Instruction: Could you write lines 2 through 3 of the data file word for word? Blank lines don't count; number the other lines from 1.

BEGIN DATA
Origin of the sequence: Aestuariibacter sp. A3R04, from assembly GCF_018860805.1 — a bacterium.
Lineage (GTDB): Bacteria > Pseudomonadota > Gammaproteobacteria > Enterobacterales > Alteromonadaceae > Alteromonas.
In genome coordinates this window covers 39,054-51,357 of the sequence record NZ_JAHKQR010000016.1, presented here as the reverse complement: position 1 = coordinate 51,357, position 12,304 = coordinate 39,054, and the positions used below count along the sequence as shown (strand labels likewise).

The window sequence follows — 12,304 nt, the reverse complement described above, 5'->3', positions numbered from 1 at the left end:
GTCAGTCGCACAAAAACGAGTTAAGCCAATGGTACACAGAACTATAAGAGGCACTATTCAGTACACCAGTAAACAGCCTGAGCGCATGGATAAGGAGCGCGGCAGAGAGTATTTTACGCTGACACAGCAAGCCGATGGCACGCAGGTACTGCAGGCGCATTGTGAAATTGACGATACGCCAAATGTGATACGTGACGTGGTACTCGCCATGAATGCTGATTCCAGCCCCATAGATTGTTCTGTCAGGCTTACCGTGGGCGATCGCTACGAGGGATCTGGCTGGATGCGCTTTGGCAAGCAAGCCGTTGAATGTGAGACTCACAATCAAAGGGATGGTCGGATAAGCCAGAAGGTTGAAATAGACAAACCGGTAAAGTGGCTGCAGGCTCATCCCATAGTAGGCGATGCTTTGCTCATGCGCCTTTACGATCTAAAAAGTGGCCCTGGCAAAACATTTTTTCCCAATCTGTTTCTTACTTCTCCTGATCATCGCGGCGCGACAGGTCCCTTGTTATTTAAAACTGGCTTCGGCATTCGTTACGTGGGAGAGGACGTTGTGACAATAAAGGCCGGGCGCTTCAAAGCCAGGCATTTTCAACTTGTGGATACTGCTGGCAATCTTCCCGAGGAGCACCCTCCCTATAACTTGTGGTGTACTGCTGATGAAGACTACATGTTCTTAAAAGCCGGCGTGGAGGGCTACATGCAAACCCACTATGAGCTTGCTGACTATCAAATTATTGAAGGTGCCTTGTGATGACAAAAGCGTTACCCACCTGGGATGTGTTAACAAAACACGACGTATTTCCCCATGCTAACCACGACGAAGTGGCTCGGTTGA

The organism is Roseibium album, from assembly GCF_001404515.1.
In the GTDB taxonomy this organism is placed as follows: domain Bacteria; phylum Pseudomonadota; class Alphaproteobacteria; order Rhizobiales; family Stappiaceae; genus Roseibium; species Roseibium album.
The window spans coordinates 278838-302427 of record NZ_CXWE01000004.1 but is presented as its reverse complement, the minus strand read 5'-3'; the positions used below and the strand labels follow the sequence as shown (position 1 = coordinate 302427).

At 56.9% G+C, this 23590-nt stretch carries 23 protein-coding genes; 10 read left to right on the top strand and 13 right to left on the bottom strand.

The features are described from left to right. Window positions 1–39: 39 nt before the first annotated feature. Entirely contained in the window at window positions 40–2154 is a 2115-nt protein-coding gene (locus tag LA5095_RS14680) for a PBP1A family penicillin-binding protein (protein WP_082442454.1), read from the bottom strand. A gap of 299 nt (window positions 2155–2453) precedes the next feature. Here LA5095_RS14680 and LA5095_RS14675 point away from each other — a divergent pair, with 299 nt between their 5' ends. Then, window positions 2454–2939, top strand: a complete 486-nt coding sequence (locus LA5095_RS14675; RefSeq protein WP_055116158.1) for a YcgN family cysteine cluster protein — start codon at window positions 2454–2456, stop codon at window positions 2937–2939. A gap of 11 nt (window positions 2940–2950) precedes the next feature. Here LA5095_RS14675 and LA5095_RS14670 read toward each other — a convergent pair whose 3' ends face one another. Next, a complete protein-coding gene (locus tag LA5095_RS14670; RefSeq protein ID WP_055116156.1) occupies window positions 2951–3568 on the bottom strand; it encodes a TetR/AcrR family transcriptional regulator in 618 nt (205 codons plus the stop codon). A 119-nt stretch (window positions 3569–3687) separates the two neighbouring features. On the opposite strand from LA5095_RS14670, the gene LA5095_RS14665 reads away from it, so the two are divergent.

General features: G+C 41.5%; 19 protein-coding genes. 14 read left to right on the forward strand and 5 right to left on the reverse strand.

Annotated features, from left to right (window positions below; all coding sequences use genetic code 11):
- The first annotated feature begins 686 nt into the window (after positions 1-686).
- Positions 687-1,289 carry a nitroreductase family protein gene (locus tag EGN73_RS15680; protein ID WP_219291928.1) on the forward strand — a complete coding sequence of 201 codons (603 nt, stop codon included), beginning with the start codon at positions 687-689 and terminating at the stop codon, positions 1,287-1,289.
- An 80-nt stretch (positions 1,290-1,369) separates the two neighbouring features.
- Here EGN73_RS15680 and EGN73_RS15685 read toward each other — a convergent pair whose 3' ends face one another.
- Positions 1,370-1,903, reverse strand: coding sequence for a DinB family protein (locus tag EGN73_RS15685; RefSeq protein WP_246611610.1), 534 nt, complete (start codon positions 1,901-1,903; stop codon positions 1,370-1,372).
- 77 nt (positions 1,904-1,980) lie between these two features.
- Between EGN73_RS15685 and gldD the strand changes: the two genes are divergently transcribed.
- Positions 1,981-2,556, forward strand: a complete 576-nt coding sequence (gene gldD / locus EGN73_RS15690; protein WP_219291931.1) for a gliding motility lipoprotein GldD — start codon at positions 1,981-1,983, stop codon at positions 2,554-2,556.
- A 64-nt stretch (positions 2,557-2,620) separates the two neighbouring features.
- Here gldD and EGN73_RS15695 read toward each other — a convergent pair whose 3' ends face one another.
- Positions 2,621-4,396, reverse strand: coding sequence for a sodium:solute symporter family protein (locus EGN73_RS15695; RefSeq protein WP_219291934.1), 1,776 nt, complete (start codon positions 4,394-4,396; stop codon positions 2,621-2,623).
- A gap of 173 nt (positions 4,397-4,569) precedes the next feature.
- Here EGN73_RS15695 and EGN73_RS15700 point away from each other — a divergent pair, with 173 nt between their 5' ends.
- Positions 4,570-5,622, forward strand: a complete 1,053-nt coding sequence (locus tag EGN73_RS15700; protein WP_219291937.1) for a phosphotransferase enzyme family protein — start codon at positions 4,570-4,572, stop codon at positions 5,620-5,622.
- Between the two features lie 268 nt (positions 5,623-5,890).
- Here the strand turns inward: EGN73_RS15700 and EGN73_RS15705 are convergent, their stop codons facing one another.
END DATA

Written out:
Lineage (GTDB): Bacteria > Pseudomonadota > Gammaproteobacteria > Enterobacterales > Alteromonadaceae > Alteromonas.
In genome coordinates this window covers 39,054-51,357 of the sequence record NZ_JAHKQR010000016.1, presented here as the reverse complement: position 1 = coordinate 51,357, position 12,304 = coordinate 39,054, and the positions used below count along the sequence as shown (strand labels likewise).